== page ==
Three years ago, members of Congregation Ner Tamid, a small Reform Jewish congregation, asked Christ Lutheran Church if they could worship at the church, which sits on the corner of Dallas Highway and West Sandtown Road in west Cobb. The church agreed, and the relationship between the two congregations has grown ever since.
Monday is the beginning of Passover, which commemorates the exodus by Jews from Egypt. On Tuesday, Christ Lutheran Pastor Rusty Edwards will sit down with members of Rabbi Tom Liebschutz's congregation and participate in a Jewish Passover Seder. At the dinner, the story of the exodus is retold.
Edwards, 55, intends to share a hymn he has written, "The Flame," at the beginning of the Seder. For the two congregations, it is another sign of how much they share in common and of their level of mutual respect.
"What we hope to accomplish is that this is just one more way of showing our appreciation to the church as a whole - in this case the pastor and his wife - by having them there," said Liebschutz, 73. "We share so much in common that the pastor can read a creation of his own, which is in a church hymnal, in the context of a Passover Seder."
Edwards, who has a love of music, said his hymn is based on the symbolism of light, which shows up in both faiths as an important symbol of God's love.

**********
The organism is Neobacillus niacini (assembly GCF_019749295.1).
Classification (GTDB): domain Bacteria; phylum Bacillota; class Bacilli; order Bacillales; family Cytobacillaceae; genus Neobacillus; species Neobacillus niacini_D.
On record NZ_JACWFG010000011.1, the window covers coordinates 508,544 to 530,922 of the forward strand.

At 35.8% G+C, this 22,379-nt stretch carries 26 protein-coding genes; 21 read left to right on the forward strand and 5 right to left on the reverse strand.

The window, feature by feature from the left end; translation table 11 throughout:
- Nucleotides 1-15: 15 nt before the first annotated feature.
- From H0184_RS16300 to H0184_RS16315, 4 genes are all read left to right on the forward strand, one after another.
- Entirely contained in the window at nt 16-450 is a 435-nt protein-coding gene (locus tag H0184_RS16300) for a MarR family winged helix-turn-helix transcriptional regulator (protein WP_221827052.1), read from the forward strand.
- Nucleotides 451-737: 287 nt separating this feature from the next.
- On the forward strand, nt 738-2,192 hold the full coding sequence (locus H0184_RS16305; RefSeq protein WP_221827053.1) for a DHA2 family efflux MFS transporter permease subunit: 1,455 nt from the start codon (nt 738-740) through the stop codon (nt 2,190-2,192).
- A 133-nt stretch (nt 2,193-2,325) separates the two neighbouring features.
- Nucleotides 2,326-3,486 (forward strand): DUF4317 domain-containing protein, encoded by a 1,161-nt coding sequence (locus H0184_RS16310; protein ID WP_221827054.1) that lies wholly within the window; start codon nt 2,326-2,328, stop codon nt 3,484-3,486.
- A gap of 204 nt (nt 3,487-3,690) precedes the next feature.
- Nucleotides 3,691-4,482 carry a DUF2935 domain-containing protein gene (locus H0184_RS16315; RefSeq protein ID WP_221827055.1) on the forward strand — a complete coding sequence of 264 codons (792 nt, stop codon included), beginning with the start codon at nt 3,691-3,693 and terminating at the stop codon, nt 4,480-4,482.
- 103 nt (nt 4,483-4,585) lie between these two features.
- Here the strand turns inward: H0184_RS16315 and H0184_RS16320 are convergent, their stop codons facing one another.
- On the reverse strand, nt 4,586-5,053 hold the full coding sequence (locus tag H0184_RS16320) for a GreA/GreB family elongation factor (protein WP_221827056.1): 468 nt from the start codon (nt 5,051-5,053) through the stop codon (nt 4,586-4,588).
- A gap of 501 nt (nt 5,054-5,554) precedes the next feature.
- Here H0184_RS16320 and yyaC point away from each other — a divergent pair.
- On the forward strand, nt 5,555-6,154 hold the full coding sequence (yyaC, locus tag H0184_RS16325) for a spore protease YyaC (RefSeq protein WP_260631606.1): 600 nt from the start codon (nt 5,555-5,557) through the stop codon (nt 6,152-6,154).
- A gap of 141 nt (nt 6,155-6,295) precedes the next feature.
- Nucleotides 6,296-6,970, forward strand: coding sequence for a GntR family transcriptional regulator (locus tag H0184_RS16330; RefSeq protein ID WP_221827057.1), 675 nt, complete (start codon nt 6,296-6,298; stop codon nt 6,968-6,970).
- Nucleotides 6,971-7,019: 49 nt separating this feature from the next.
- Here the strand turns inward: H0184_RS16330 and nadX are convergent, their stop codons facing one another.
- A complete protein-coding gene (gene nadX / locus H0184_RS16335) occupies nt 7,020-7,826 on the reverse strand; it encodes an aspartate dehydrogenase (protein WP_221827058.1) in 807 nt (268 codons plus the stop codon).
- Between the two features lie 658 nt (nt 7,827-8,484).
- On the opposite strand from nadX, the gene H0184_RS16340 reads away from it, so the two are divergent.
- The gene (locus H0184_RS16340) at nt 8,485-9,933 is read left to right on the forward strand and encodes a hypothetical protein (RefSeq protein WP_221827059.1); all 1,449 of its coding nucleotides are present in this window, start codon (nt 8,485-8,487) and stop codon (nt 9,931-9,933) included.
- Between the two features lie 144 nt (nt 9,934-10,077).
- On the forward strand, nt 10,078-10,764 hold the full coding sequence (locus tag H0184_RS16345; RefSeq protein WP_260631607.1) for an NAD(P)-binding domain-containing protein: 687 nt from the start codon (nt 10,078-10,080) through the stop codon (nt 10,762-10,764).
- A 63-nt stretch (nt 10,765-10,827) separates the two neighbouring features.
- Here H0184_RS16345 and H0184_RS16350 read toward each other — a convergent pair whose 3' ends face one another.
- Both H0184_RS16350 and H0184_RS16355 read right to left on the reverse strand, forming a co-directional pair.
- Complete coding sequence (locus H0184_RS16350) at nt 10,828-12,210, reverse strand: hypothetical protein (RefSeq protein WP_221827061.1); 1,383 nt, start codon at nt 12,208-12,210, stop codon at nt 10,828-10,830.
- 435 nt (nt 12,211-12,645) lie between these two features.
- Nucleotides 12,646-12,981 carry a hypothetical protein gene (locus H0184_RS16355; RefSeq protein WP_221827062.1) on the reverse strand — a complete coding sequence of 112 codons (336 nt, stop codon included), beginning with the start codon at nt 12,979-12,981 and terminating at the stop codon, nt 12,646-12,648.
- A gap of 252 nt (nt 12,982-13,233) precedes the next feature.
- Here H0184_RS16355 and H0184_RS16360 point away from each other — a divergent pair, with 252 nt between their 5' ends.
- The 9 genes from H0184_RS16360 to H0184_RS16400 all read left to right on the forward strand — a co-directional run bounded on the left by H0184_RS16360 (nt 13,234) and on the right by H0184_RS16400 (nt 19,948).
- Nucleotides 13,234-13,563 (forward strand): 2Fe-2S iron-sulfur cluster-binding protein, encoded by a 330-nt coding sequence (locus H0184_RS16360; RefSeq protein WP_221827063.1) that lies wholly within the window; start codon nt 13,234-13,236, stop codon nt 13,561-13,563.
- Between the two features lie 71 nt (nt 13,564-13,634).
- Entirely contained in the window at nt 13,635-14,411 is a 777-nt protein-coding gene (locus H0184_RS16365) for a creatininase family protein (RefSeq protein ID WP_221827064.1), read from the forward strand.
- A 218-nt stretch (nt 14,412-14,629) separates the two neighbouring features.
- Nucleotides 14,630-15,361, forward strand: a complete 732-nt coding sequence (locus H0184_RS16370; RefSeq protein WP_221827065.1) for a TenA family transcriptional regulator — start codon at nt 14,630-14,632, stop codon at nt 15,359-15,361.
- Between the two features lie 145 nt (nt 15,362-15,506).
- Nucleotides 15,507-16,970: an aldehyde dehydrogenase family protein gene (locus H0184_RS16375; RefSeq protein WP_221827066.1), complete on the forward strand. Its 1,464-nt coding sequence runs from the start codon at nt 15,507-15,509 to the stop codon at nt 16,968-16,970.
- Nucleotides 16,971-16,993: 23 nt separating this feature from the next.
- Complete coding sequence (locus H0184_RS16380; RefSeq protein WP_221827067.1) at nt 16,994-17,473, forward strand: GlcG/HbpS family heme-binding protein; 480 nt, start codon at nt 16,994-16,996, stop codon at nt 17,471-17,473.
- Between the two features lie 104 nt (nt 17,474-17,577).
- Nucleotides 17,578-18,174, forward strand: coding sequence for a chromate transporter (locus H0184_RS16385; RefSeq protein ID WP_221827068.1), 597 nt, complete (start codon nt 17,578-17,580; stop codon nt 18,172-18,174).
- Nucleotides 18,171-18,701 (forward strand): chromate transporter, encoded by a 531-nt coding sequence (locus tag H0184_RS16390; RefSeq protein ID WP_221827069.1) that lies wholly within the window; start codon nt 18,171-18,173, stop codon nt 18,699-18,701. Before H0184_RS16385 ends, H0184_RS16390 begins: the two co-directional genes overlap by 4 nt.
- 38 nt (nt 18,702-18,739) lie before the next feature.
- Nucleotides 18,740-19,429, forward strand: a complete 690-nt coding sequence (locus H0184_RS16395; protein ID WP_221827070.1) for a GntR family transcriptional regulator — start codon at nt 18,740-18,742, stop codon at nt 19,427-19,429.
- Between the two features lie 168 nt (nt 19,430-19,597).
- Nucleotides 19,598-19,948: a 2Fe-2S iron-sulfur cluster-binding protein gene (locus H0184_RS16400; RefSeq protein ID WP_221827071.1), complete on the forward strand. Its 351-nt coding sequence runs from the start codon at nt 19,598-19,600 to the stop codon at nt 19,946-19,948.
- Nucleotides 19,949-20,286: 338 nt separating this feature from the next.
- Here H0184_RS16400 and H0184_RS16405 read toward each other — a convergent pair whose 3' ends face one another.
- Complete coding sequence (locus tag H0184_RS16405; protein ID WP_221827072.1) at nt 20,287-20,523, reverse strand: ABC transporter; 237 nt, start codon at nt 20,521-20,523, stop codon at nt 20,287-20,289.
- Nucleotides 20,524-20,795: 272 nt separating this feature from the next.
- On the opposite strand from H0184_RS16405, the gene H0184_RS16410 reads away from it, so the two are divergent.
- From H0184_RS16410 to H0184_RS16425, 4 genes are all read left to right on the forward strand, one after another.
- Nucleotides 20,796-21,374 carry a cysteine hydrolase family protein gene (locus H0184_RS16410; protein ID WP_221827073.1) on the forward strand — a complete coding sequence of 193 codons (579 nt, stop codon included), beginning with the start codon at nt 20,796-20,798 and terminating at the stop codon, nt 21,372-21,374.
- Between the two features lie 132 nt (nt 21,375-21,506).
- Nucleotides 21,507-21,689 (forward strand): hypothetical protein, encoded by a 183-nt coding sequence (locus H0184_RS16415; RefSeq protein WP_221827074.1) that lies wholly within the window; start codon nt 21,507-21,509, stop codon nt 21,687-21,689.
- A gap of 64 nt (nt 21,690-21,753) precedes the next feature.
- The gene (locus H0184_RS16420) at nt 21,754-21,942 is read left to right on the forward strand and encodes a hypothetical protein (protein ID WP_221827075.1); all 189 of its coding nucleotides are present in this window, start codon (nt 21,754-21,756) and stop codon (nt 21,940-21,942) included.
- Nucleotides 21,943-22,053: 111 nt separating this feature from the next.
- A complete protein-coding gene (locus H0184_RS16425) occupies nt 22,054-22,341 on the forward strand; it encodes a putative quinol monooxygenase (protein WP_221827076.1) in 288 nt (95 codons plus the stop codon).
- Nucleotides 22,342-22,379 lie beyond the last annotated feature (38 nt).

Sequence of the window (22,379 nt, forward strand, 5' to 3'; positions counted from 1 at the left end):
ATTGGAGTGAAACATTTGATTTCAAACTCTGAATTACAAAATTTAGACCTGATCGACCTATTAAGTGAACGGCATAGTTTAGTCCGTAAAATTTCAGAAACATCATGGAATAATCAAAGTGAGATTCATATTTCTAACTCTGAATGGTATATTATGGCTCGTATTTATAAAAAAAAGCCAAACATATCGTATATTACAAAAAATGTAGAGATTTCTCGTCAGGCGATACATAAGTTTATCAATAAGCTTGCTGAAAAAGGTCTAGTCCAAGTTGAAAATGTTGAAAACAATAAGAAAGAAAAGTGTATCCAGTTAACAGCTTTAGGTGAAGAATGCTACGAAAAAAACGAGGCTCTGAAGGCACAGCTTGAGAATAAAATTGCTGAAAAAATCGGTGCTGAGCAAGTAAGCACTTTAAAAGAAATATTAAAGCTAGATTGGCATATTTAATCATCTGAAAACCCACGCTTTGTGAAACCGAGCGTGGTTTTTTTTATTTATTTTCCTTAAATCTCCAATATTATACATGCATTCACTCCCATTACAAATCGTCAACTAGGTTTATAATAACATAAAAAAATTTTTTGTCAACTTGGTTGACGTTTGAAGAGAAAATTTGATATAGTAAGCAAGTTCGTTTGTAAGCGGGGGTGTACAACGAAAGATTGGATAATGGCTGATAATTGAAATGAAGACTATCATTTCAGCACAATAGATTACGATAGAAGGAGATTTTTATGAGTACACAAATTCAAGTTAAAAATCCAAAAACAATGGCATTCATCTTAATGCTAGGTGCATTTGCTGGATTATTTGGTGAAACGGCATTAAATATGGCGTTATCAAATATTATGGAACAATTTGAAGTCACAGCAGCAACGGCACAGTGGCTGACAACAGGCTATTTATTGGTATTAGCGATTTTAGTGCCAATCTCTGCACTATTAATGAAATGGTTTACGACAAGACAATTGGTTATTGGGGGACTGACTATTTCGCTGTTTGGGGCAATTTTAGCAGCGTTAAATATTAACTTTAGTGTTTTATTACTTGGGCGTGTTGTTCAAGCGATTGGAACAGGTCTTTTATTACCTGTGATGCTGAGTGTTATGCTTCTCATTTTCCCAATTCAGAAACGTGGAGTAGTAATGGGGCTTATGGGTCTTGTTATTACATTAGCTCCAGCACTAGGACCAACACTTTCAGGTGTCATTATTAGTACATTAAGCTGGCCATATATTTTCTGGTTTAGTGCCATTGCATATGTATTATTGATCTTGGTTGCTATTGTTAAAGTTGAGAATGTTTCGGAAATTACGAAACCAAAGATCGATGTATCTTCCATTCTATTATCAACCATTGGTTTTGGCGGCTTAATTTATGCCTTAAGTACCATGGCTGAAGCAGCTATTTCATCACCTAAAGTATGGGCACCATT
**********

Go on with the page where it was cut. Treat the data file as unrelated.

"We both believe that one light shared can make a lot of other lights shine," Edwards said.
Congregation Ner Tamid is considered the first established Jewish congregation in west Cobb. It was formed about four years ago. Members began meeting at subdivision clubhouses and other spaces in Cobb. Then, one of the congregants knew Edward's wife and requested if members could use the church as a temporary synagogue.
The roughly 50 current members of Congregation Ner Tamid usually gather to worship on Friday or Saturday evening, once a month. Christ Lutheran worships at 8:45 a.m. and 11 a.m. Sunday.
Laura Catlin, 31, of Marietta, is president of Congregation Ner Tamid's board of directors. She has acted as a go-between for the congregations and said there was virtually no conflict between the two congregations at the beginning of the relationship.
"Pastor Rusty is just incredibly open-minded and really enjoys learning about different religions," Catlin said. "He has a really varied background in religious studies, so he understood a lot of about Judaism before going into it. His congregation, accordingly, was very receptive of us being there."
The only major changes made to the church for Jewish worship is that an ark holding the Torah is brought in the church's sanctuary, where it sits on the altar. Congregation Ner Tamid has also been allowed to hang a series of artwork on the church's wall that depict Jewish objects.
In recent months, the friendship between the congregations have grown even closer as a result of a combined fundraising effort to raise money for bed nets for Africans dealing with malaria, and the rebuilding of the church's playground with help from the Jewish congregation.
Edwards said he and his 700-member church has been delighted to offer assistance to members of Congregation Ner Tamid, which is continuing to grow. He said he will do for as long at it needs help.
"For me, it's been kind of like watching your children grow," he said. "There's such a joy in watching them."